This is a particularly interesting topic, since so many people object to the word, "discover" when applied to Columbus.
Yes, it is obvious that some Norse ships visited the New World, and probably even took word of it back to their country.
There is evidence to suggest that the Templars may have known of the New World, and may even have established a small base here.
Of course, there were already people here of various types, with some obviously having mixed far northeaster asian ties.
However, Columbus' journeys undeniably "discovered" the New World as far as the Old World was concerned. Only Columbus' voyage, along with the reports back to Europe, changed the whole flow of world history. If the Norsemen knew about the Americas, it apparently didn't have any real effect on their society, nor did they spread knowledge about it to other nations. But the whole social, economic, and religious structure of Europe was changed by Columbus' work, and eventually the whole world was changed as well.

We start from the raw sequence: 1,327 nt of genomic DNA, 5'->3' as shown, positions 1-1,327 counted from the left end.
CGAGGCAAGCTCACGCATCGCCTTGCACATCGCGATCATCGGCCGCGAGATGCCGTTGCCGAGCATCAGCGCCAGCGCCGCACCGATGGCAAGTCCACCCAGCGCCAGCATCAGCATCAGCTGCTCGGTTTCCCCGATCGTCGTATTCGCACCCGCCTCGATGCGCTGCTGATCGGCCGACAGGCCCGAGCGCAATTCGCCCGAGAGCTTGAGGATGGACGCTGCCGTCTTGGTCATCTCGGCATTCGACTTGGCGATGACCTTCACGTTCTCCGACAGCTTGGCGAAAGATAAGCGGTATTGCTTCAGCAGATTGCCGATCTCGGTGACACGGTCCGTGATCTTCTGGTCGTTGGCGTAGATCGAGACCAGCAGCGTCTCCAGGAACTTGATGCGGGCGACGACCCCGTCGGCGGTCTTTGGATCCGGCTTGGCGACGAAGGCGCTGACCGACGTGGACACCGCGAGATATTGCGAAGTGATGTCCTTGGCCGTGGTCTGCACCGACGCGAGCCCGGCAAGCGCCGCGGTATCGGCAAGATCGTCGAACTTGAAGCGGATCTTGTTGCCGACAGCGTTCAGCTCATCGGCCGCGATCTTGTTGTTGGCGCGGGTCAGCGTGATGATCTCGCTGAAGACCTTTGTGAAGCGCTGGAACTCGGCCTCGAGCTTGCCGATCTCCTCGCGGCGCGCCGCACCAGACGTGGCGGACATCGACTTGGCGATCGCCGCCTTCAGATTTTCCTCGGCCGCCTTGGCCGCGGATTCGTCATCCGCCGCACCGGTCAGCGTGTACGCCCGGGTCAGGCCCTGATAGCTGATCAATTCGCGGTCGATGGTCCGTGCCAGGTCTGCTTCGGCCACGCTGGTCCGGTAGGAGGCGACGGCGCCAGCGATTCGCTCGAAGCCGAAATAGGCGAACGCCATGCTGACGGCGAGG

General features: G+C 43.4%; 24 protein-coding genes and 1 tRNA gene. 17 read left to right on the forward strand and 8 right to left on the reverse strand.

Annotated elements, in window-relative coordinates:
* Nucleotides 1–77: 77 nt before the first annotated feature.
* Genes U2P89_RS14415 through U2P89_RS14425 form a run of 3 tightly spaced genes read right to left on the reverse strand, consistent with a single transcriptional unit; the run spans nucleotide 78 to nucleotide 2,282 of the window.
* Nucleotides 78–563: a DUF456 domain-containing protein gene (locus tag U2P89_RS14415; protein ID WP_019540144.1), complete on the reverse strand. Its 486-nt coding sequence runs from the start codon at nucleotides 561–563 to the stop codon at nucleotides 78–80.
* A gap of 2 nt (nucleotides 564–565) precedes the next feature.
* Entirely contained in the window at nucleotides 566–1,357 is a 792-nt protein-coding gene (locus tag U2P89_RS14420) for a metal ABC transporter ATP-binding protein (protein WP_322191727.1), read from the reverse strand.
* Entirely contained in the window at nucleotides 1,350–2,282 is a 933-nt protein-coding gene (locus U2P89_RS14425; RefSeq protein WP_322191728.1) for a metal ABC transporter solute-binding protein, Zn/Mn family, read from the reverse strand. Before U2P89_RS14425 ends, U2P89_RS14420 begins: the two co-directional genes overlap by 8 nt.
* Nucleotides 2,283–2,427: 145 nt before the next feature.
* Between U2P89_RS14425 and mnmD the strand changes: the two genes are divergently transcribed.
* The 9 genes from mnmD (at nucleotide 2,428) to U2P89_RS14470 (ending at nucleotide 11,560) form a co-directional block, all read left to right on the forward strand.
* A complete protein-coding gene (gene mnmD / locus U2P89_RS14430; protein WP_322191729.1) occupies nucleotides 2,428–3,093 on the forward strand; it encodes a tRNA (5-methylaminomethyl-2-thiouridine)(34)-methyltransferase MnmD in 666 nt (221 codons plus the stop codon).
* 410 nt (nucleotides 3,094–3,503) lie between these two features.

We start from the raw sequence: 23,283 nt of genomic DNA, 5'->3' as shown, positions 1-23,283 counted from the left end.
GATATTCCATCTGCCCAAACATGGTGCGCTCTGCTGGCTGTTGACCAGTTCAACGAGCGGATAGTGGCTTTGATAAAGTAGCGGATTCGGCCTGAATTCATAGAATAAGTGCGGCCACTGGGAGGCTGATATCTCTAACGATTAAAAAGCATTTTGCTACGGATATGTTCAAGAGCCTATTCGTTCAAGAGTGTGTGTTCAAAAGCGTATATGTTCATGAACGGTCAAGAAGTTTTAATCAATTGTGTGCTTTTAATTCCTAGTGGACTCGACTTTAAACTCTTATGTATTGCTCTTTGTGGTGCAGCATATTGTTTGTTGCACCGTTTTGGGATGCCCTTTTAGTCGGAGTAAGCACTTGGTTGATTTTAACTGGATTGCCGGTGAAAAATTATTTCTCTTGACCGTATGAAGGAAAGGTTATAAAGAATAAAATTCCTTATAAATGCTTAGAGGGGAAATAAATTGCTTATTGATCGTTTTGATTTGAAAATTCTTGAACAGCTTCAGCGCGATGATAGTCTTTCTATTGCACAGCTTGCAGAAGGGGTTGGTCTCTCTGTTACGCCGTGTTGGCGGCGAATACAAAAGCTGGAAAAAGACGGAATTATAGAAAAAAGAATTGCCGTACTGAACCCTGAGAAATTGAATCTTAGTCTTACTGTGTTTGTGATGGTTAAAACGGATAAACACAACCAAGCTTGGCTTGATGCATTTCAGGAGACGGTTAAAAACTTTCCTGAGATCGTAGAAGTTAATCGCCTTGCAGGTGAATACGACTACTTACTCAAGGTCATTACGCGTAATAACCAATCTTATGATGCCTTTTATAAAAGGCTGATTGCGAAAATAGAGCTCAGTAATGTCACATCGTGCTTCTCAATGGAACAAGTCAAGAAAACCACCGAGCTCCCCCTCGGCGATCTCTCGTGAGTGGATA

By the same logic, nobody "discovered" Australia, Hawaii, or New Zealand. Nobody "discovered" Easter Island. After all, there is undeniable evidence that all had inhabitants at various times. However, they were "covered" by the ignorance of the whole world. Nobody, except for the people actually living there, knew that they existed. There was no commerce or communication with the rest of the world. So, the explorers who found them really did "discover" them, as they pulled back the cover of ignorance, presenting their existence to the rest of the world. Edited: Nighthawk on 17th Oct, 2004 - 2:24pm